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Marlins Need Own Version of Code Red

May 12, 2003|Mike Hiserman

The Florida Marlins have Mark Redman, a left-handed pitcher, and Mike Redmond, a catcher.

So, Redmond said, "How do you screw it up?" Let us count the ways.

Redmond's photo has been used in the newspaper, identifying him as the next day's starting pitcher; a Redman baseball card had Redmond's photo; gloves sent to Redmond had Redman's name stitched into them; bats received by Redman were stamped with Redmond's name. Both are nicknamed "Red."

Fortunately, they've only formed the battery once. And there was the time that Redmond, No. 52, pinch hit for Redman, No. 55.

We're safe for now, though. Redman is on the disabled list because of a broken left thumb.


Picture this: While Redmond was batting in a game in Philadelphia earlier this year, Redman noticed his own photograph was up on the scoreboard, misidentified as that of the hitter's.

"I was rooting real hard for him," Redman told Associated Press. "I mean, if they're going to use my picture, c'mon Mike, get a base hit."


Trivia time: If David McDavid closes the deal to buy Atlanta's basketball Hawks and hockey Thrashers, he will have what in common with at least five other pro sports owners?


Sole searching: If you think shoes promoted by NBA stars are expensive, consider the ones worn by 1950 World Cup star Obdulio Varela of Uruguay.

A pair of Varela's shoes have been auctioned for $1,300 -- and promptly donated back to the Uruguayan soccer association.

Uruguay President Jorge Batlle has declared the shoes and a jersey historical monuments. And they don't even have a swoosh.


Sports models: On-line business columnist Jeff Wuorio chose Arnold Palmer, Cal Ripken Jr., Mia Hamm, George Steinbrenner, Lance Armstrong and Tyrone Willingham as the top sports personality "role models for business owners and those who aspire to run a business."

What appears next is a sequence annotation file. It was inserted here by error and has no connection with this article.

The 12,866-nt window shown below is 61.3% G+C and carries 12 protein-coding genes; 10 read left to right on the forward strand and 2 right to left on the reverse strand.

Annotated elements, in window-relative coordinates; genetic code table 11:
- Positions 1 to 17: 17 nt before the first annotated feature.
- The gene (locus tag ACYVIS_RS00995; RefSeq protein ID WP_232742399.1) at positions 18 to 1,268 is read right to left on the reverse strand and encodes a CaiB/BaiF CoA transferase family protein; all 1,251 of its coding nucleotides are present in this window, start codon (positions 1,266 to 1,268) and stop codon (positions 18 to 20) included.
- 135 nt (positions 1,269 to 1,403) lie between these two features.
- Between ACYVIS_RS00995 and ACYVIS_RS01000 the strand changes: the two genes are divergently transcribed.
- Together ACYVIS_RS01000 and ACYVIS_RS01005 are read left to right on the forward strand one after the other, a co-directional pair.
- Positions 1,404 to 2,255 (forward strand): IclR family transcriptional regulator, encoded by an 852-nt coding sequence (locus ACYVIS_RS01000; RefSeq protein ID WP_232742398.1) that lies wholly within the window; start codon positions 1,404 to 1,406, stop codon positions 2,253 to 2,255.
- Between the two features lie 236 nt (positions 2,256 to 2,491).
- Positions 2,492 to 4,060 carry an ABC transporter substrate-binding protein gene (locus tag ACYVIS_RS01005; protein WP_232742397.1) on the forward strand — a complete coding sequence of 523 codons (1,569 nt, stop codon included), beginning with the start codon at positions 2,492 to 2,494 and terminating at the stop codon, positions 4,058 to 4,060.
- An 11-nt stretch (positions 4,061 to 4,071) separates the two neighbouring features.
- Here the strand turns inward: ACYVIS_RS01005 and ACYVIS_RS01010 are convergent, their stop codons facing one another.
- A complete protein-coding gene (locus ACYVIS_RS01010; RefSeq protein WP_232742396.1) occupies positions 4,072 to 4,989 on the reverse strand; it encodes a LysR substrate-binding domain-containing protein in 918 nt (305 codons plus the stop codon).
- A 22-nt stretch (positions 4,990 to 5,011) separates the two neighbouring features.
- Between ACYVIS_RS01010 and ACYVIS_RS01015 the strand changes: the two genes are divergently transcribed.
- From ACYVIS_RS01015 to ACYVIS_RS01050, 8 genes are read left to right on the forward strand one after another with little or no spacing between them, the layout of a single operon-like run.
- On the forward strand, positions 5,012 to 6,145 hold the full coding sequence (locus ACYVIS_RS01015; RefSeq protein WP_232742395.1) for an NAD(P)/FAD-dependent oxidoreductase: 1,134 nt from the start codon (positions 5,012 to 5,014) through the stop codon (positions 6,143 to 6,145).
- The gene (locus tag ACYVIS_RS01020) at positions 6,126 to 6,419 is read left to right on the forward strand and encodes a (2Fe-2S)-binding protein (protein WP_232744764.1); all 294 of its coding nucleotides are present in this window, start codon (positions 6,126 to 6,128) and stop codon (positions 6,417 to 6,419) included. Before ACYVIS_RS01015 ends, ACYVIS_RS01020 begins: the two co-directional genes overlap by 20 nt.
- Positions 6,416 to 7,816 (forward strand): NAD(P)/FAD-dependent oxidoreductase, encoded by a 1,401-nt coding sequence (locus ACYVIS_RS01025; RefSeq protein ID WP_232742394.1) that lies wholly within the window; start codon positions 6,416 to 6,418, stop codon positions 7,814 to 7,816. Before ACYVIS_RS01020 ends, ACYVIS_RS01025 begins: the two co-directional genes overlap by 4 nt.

He also chose three -- David Wells, Pete Rose and Mike Tyson -- "no business should emulate."

Of Tyson, Wuorio wrote: "Where to begin. How about not taking the phrase, 'Eat your opponent alive' literally?"


Trivia answer: He's a car dealer, as are Larry Miller of the Utah Jazz, Red McCombs of the Minnesota Vikings, Wayne Huizenga of the Miami Dolphins and Bud Selig of the Milwaukee Brewers. Tom Benson of the New Orleans Saints also had a chain before selling a few years ago.


And finally: The Philadelphia Phillies, who are responsible for the demolition of Veterans Stadium after the baseball season, are hoping to cover the costs by selling pieces of it.

Season ticket-holders have already received letters from the team offering them first dibs.

A pair of uncomfortable, plastic blue seats goes for $280. And just in time for the holiday buying season, the club will auction other stadium parts in late November or early December.

Not everybody is buying it.

Phillie fan Jack Tomalis told Associated Press: "Having something from the Vet would be like having a recording of my fourth-grade teacher, Sister Gertrude Anne, yelling at me because the creases in my pants weren't sharp enough."

Nope, he's not scarred.

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